The Gerson Therapy

Hi, I’m Tiffany.

It is my goal to use my extensive education around the human body and nutrition to empower you to learn about how nutrition is linked to your health – the good, the bad, and the ugly.

The Gerson Therapy treatment protocol was originally used by Dr. Gerson in the 1800s to relieve his headaches.  Later, uses for other chronic conditions and cancer have come about in its uses.  The treatment is based on the belief that the body has a buildup of toxins that accumulate and create a disease state.  The remedy to this is to adhere to a very strict nutritional protocol to rid the body of these toxins and, therefore, promote the body’s overall health and wellness.

The Gerson Therapy includes three parts that are used simultaneously in order to achieve desired results.  The three parts are nutrition, supplementation and detoxification.  Nutrition includes fresh, organic fruits and vegetables, whole grains which include necessary micronutrients and enzymes.

Supplementation includes such things as potassium, iodine, CoEnzyme Q10 and vitamin B12, Vitamins A and C, flaxseed oil, pancreatic enzymes and pepsin.  For detoxification, coffee or chamomile tea enemas are utilized.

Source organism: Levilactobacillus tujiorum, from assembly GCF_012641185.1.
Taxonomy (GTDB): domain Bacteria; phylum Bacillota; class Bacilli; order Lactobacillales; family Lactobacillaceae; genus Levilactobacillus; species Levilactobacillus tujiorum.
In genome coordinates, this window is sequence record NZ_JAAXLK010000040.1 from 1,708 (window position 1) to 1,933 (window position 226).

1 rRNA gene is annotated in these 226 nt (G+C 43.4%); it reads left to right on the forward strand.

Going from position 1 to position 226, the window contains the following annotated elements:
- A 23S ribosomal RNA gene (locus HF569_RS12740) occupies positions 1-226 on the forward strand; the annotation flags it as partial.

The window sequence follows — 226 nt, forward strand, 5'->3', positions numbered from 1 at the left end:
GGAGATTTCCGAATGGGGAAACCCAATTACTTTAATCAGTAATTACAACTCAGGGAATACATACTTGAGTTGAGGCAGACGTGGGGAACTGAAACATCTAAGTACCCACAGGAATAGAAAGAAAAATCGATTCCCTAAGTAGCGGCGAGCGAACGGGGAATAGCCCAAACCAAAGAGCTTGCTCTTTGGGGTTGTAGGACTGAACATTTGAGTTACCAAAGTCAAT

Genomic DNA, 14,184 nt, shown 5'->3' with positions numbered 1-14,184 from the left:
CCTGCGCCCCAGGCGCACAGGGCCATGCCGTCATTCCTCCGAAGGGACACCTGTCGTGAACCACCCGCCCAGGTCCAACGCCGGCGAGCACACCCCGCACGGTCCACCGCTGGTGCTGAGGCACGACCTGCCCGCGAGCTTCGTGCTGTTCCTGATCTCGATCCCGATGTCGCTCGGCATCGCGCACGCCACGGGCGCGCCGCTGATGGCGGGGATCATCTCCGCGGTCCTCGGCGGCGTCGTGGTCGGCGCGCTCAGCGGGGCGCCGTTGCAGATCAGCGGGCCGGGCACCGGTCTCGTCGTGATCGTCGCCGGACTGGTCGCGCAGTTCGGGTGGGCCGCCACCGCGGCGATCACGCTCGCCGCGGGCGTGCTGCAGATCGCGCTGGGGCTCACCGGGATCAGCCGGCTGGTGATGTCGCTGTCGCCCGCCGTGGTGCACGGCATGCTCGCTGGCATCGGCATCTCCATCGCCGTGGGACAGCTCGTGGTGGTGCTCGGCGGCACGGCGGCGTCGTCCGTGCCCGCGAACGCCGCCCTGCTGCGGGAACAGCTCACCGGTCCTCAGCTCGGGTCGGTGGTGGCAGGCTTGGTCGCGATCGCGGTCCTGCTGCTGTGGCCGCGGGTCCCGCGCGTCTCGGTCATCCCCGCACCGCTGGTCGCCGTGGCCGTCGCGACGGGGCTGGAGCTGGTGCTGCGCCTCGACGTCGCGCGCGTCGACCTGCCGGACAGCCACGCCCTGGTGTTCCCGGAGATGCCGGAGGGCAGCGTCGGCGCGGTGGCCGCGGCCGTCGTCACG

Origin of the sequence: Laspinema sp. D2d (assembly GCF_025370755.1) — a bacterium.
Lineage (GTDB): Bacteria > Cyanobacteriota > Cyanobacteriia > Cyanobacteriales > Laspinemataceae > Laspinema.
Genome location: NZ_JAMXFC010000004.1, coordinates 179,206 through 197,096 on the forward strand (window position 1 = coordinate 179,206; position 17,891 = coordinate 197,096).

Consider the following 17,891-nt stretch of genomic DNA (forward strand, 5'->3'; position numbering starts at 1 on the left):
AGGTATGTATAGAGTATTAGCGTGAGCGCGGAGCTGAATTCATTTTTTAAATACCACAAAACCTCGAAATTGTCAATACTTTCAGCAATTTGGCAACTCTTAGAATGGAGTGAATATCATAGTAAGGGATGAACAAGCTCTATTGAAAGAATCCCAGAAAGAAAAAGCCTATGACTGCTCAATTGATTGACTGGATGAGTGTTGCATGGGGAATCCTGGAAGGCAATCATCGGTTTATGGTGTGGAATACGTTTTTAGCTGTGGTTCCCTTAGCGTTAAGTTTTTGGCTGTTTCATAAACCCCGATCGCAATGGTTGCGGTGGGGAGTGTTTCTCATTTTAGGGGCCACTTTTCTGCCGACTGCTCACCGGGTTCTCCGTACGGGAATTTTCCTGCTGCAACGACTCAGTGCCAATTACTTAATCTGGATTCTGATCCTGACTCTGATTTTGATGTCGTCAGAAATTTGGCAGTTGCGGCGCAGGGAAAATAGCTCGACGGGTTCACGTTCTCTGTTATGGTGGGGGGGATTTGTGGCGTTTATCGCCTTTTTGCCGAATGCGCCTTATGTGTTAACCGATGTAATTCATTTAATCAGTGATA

The approval of using the Gerson Therapy is not approved in the United States.  One can travel to Mexico or Hungary and spend a minimum of two weeks and spend $11,000 in order to progress through the therapy.

With that in mind, there is not much supportive scientific evidence and most studies that have been done are retrospective.  Documentation from the Gerson Institute itself suggest their method does help patients in treating cancer but then show that there have been no follow-up studies on these patients.

Overall, it seems the therapies are inconclusive.  In addition, some view Gerson therapy as being dangerous as coffee enemas have been associated with serious infections, dehydration, constipation, colitis, electrolyte imbalance and even death.

(2013). Gerson Therapy. National Institute of Health: National Cancer Society, Retrieved 2/3/2014

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